Where can individuals find the encouragement and support they need to make this decision?
OMG, there are SO MANY places to get support now. A lot depends on the person’s age. If you’re still in High School (or younger), many public school systems have gay-straight alliances that create safe spaces for students to come out. And almost all colleges do, too. Many religious denominations have also incorporated LGBTQ safety into their youth programs. And there are countless national organizations in place to help, too, including:
- PFLAG: PFLAG is the first and largest organization for lesbian, gay, bisexual, transgender, and queer (LGBTQ+) people, their parents and families, and allies.
- GLSEN: Founded by a group of teachers, GLSEN’s mission is to ensure that every member of every school community is valued and respected regardless of sexual orientation, gender identity or gender expression.
- GLAAD: For over 30 years, has been at the forefront of cultural change, accelerating acceptance for the LGBTQ community.
- Out and Equal: Out & Equal is the premier organization working exclusively on LGBTQ workplace equality.
- The National LGBTQ Taskforce: The National LGBTQ Task Force advances full freedom, justice and equality for LGBTQ people.
- The Trevor Project: The Trevor Project is the world’s largest suicide prevention and crisis intervention organization for LGBTQ (lesbian, gay, bisexual, transgender, queer, and questioning) young people.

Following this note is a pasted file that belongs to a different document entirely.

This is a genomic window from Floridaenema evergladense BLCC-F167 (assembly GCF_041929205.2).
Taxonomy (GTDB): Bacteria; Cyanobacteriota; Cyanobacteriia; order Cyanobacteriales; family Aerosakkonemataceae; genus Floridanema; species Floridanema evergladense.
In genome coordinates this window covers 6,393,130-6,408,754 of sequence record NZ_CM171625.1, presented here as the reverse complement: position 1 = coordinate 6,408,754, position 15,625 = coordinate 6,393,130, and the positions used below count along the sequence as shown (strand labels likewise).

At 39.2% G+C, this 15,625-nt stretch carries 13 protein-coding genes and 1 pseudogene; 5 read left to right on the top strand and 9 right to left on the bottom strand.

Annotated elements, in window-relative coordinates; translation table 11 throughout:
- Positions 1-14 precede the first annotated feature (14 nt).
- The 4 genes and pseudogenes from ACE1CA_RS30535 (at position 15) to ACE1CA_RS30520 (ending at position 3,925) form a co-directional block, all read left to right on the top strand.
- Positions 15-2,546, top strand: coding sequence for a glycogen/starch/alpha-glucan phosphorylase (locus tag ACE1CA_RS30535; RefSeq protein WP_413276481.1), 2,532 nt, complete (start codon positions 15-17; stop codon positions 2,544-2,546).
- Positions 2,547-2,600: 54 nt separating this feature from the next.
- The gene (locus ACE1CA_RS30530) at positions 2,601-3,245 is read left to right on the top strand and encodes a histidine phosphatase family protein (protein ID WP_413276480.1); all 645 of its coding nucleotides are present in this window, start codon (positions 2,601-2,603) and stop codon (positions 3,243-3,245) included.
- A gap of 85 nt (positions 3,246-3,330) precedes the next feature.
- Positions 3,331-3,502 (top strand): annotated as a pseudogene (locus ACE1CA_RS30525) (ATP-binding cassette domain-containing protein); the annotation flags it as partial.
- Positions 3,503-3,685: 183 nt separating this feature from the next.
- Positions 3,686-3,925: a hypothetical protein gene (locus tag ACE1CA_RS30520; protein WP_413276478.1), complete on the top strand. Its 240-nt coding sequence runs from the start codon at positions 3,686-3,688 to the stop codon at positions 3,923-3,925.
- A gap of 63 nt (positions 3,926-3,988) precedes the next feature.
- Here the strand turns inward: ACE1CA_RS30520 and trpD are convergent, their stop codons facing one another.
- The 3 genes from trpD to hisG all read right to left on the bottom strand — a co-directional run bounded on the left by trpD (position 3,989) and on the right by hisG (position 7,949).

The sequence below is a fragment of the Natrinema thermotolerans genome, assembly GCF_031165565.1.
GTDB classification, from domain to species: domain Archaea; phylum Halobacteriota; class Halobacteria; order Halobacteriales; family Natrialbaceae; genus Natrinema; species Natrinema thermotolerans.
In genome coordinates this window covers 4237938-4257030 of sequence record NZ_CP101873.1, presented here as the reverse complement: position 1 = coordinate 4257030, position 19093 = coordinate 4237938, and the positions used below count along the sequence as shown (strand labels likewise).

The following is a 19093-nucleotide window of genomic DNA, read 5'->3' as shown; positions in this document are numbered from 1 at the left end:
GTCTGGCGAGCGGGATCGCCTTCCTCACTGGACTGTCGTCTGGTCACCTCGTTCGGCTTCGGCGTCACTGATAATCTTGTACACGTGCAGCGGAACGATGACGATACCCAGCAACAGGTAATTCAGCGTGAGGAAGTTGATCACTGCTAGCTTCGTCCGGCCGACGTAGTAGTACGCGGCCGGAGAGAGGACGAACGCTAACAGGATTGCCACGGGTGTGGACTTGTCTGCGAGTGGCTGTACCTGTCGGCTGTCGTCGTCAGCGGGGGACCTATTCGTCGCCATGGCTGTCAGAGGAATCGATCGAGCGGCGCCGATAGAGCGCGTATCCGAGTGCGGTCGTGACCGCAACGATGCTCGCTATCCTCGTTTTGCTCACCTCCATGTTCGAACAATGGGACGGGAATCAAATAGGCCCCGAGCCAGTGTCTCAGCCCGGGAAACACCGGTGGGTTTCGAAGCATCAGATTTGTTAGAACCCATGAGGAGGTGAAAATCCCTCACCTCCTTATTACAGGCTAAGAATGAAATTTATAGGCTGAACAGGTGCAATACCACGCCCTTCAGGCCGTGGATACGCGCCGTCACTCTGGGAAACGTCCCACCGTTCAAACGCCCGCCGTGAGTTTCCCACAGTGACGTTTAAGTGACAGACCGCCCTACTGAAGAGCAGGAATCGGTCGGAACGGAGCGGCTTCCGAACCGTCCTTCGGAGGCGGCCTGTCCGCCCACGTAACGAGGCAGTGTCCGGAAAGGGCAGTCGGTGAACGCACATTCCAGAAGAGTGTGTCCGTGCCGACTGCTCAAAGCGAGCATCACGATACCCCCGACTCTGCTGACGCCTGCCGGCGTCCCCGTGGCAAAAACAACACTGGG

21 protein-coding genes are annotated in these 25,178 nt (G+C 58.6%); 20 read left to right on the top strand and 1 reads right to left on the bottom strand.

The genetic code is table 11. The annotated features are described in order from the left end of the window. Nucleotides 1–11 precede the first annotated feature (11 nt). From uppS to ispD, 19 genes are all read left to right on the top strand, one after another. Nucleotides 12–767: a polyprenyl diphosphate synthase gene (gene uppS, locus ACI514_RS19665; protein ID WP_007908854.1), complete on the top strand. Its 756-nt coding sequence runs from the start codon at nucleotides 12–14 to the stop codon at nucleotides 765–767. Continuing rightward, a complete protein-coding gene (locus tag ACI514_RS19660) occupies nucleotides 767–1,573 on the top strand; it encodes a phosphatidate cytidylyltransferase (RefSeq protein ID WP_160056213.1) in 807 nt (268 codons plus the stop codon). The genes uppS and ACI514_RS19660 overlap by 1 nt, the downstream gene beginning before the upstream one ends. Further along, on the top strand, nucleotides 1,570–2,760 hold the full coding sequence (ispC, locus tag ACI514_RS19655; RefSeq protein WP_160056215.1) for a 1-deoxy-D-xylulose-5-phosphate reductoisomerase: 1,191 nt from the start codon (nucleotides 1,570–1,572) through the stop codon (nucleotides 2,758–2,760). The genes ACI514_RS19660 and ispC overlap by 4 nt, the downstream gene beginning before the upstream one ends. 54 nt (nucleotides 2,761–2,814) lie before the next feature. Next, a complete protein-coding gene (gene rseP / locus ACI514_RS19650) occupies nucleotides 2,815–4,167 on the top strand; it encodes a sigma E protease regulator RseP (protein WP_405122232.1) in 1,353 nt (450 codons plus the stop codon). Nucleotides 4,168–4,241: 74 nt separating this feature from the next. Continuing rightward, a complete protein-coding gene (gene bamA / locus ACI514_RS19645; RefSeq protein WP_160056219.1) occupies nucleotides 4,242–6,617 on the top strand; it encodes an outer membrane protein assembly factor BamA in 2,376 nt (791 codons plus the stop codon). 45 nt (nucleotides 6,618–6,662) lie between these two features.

Also, most major metro areas have at least one LGBTQ Community Center where you can talk to someone about what you’re experiencing.
How can the loved ones of a person who is coming out – or struggling to decide to come out – help them?
If you’re the parent, or sibling, or friend of someone who you think might be LGBTQ and aren’t sure how you can support them, you can reach out to those resources, too! You may not realize it, but your support is critical to the newly “out” person. You only get one chance to get it right the first time. And just like the person coming out, you’re also not the only one to be going through this. So don’t feel as though you have to go it alone; get support if you need it. You obviously love and care about the person in question, so make sure you can be as supportive and loving as possible!! And if anyone here at Acronym is either at some point in the coming out process, or has a loved one who is, and needs to talk about it, please call me, anytime!
What else is important to know?
There’s one thing you really shouldn’t ever do, and that’s telling someone that you know they are LGBTQ before they are ready to come out. While well-intentioned on your part, it usually pushes the individual even further back into the proverbial closet. Why? Because they begin to realize that if you know, then others may know also, and that can be so terrifying to them, that they become paralyzed into inaction. Just give them space and let them do it on their time. What you can do, however, is say and do things that give them every reason to believe that you will be supportive, when they are ready!
If you are struggling to find the right way or time to come out to your loved ones, please visit one of the organizations above for assistance. If you are considering self-harm, please call the National Suicide Prevention Hotline: 800-273-8255 and know you are loved and valued and it really does get better.